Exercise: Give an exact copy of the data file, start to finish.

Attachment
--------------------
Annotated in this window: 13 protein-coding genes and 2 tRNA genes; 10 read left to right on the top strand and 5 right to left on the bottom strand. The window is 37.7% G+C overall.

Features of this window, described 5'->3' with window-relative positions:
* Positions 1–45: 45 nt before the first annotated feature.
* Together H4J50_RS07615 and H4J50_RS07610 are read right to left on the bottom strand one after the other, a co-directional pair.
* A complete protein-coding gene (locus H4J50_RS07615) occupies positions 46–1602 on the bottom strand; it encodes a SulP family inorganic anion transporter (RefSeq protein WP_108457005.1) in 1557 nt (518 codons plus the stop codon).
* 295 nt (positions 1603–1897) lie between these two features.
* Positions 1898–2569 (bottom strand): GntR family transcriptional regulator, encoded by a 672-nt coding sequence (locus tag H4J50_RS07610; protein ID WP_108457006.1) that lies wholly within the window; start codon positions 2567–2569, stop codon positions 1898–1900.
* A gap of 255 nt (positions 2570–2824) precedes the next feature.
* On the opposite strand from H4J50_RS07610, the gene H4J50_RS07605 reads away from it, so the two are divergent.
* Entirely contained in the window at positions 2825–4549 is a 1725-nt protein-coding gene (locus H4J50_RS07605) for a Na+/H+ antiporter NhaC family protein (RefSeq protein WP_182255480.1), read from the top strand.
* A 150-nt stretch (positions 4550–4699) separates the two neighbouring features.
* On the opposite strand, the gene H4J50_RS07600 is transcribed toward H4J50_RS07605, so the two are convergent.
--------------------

Annotated in this window: 13 protein-coding genes and 2 tRNA genes; 10 read left to right on the top strand and 5 right to left on the bottom strand. The window is 37.7% G+C overall.

Features of this window, described 5'->3' with window-relative positions:
* Positions 1–45: 45 nt before the first annotated feature.
* Together H4J50_RS07615 and H4J50_RS07610 are read right to left on the bottom strand one after the other, a co-directional pair.
* A complete protein-coding gene (locus H4J50_RS07615) occupies positions 46–1602 on the bottom strand; it encodes a SulP family inorganic anion transporter (RefSeq protein WP_108457005.1) in 1557 nt (518 codons plus the stop codon).
* 295 nt (positions 1603–1897) lie between these two features.
* Positions 1898–2569 (bottom strand): GntR family transcriptional regulator, encoded by a 672-nt coding sequence (locus tag H4J50_RS07610; protein ID WP_108457006.1) that lies wholly within the window; start codon positions 2567–2569, stop codon positions 1898–1900.
* A gap of 255 nt (positions 2570–2824) precedes the next feature.
* On the opposite strand from H4J50_RS07610, the gene H4J50_RS07605 reads away from it, so the two are divergent.
* Entirely contained in the window at positions 2825–4549 is a 1725-nt protein-coding gene (locus H4J50_RS07605) for a Na+/H+ antiporter NhaC family protein (RefSeq protein WP_182255480.1), read from the top strand.
* A 150-nt stretch (positions 4550–4699) separates the two neighbouring features.
* On the opposite strand, the gene H4J50_RS07600 is transcribed toward H4J50_RS07605, so the two are convergent.